Evolution of the Pseudomonas aeruginosa mutational resistome in an international Cystic Fibrosis clone

Lopez-Causape, Carla, Sommer, Lea Mette, Cabot, Gabriel, Rubio, Rosa, Ocampo-Sosa, Alain A., Johansen, Helle Krogh, Figuerola, Joan, Canton, Rafael, Kidd, Timothy J., Molin, Soeren and Oliver, Antonio (2017) Evolution of the Pseudomonas aeruginosa mutational resistome in an international Cystic Fibrosis clone. Scientific Reports, 7 1: 5555.1-5555.15. doi:10.1038/s41598-017-05621-5


Author Lopez-Causape, Carla
Sommer, Lea Mette
Cabot, Gabriel
Rubio, Rosa
Ocampo-Sosa, Alain A.
Johansen, Helle Krogh
Figuerola, Joan
Canton, Rafael
Kidd, Timothy J.
Molin, Soeren
Oliver, Antonio
Title Evolution of the Pseudomonas aeruginosa mutational resistome in an international Cystic Fibrosis clone
Formatted title
Evolution of the Pseudomonas aeruginosa mutational resistome in an international Cystic Fibrosis clone
Journal name Scientific Reports   Check publisher's open access policy
ISSN 2045-2322
Publication date 2017-12-01
Year available 1990
Sub-type Article (original research)
DOI 10.1038/s41598-017-05621-5
Open Access Status DOI
Volume 7
Issue 1
Start page 5555.1
End page 5555.15
Total pages 15
Place of publication London, United Kingdom
Publisher Nature Publishing Group
Language eng
Subject 1000 General
Abstract Emergence of epidemic clones and antibiotic resistance development compromises the management of Pseudomonas aeruginosa cystic fibrosis (CF) chronic respiratory infections. Whole genome sequencing (WGS) was used to decipher the phylogeny, interpatient dissemination, WGS mutator genotypes (mutome) and resistome of a widespread clone (CC274), in isolates from two highly-distant countries, Australia and Spain, covering an 18-year period. The coexistence of two divergent CC274 clonal lineages was revealed, but without evident geographical barrier; phylogenetic reconstructions and mutational resistome demonstrated the interpatient transmission of mutators. The extraordinary capacity of P. aeruginosa to develop resistance was evidenced by the emergence of mutations in >100 genes related to antibiotic resistance during the evolution of CC274, catalyzed by mutator phenotypes. While the presence of classical mutational resistance mechanisms was confirmed and correlated with resistance phenotypes, results also showed a major role of unexpected mutations. Among them, PBP3 mutations, shaping up β-lactam resistance, were noteworthy. A high selective pressure for mexZ mutations was evidenced, but we showed for the first time that high-level aminoglycoside resistance in CF is likely driven by mutations in fusA1/fusA2, coding for elongation factor G. Altogether, our results provide valuable information for understanding the evolution of the mutational resistome of CF P. aeruginosa.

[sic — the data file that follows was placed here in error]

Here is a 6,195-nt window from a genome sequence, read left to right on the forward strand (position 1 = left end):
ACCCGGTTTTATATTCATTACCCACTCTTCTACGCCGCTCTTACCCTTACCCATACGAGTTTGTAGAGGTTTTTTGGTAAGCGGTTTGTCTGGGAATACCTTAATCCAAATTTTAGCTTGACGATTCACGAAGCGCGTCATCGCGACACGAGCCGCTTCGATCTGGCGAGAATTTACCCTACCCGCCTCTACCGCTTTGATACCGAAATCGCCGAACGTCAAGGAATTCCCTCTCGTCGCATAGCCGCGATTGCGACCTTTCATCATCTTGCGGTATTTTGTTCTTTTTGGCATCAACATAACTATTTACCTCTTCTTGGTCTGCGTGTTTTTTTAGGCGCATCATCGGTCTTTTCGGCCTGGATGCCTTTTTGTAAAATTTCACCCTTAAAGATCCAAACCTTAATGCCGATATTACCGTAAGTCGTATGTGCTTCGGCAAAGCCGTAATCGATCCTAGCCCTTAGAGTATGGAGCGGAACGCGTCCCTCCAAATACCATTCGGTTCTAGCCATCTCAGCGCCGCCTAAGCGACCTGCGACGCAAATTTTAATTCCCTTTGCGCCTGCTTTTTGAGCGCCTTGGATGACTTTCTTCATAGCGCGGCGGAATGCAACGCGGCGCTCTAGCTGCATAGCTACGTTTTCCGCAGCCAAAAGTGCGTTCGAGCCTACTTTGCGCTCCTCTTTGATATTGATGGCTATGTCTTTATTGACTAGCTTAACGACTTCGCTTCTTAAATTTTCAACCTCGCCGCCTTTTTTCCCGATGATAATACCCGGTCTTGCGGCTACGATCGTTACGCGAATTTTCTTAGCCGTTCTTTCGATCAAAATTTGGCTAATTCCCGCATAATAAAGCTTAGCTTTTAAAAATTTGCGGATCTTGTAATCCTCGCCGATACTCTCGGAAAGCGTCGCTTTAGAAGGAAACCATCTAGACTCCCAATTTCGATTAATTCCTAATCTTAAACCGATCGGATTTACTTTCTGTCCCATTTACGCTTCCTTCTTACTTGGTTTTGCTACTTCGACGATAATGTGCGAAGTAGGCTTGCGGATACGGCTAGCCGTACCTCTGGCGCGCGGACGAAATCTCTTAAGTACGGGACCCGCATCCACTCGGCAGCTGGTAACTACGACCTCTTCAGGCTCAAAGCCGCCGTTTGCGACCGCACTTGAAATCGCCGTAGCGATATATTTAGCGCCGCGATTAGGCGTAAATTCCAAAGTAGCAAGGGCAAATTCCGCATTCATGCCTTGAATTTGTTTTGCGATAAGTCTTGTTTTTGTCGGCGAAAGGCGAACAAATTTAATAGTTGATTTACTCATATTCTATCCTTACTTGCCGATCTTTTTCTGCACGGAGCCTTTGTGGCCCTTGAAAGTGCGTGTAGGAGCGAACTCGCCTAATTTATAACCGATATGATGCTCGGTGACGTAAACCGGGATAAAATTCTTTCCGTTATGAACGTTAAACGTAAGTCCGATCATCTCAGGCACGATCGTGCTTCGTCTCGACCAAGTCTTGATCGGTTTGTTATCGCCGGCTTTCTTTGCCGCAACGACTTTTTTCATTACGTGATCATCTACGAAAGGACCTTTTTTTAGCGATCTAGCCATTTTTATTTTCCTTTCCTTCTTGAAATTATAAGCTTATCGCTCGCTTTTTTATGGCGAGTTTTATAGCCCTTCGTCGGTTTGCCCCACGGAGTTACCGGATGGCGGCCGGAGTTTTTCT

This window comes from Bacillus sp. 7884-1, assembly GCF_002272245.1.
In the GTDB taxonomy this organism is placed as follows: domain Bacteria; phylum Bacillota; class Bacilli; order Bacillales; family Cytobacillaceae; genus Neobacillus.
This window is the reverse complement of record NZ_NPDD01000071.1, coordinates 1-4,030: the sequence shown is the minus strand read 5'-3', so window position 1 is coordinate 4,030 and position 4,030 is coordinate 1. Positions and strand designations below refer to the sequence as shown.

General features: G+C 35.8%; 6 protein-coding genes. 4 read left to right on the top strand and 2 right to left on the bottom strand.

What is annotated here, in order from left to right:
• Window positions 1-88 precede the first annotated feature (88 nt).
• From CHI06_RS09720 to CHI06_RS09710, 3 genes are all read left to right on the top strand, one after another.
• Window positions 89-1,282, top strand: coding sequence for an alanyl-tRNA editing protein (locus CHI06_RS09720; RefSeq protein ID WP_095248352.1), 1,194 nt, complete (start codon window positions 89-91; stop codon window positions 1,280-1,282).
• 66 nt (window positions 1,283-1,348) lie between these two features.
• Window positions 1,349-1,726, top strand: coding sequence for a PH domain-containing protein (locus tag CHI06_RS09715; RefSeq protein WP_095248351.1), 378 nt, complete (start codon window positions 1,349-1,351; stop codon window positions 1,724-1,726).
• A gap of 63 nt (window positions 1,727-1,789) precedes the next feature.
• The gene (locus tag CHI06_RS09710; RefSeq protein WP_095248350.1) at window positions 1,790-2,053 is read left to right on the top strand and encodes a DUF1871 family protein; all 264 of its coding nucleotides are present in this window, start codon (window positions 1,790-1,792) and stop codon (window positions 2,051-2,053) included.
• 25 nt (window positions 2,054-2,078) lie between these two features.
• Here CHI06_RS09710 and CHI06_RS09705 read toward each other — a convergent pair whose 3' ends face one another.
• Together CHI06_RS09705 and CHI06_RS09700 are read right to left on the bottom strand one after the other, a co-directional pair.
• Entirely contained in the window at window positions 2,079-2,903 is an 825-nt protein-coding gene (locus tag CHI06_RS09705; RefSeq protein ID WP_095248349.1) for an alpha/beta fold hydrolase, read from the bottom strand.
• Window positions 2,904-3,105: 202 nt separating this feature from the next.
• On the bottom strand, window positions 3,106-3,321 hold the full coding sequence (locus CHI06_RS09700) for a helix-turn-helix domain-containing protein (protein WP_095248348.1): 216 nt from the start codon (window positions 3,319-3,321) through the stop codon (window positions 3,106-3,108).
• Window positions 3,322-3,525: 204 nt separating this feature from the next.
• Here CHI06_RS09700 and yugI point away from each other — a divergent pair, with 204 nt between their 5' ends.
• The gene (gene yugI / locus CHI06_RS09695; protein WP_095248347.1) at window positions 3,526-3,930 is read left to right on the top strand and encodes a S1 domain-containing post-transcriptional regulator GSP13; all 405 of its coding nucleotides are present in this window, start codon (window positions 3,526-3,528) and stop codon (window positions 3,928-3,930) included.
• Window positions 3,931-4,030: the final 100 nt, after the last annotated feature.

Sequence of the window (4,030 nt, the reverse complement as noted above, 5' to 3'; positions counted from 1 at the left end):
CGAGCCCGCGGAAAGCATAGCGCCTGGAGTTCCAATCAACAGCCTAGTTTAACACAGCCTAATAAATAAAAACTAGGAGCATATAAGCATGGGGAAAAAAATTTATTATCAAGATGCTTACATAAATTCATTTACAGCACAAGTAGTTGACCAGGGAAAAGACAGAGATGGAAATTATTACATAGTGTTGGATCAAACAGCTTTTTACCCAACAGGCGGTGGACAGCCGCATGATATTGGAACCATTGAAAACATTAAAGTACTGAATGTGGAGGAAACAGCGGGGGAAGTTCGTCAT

Formatted abstract
Emergence of epidemic clones and antibiotic resistance development compromises the management of Pseudomonas aeruginosa cystic fibrosis (CF) chronic respiratory infections. Whole genome sequencing (WGS) was used to decipher the phylogeny, interpatient dissemination, WGS mutator genotypes (mutome) and resistome of a widespread clone (CC274), in isolates from two highly-distant countries, Australia and Spain, covering an 18-year period. The coexistence of two divergent CC274 clonal lineages was revealed, but without evident geographical barrier; phylogenetic reconstructions and mutational resistome demonstrated the interpatient transmission of mutators. The extraordinary capacity of P. aeruginosa to develop resistance was evidenced by the emergence of mutations in >100 genes related to antibiotic resistance during the evolution of CC274, catalyzed by mutator phenotypes. While the presence of classical mutational resistance mechanisms was confirmed and correlated with resistance phenotypes, results also showed a major role of unexpected mutations. Among them, PBP3 mutations, shaping up β-lactam resistance, were noteworthy. A high selective pressure for mexZ mutations was evidenced, but we showed for the first time that high-level aminoglycoside resistance in CF is likely driven by mutations in fusA1/fusA2, coding for elongation factor G. Altogether, our results provide valuable information for understanding the evolution of the mutational resistome of CF P. aeruginosa.
Keyword Antibiotic resistance
Epidemic clones
Cystic fibrosis (CF)
Pseudomonas aeruginosa
Q-Index Code C1
Q-Index Status Provisional Code
Institutional Status UQ

Document type: Journal Article
Sub-type: Article (original research)
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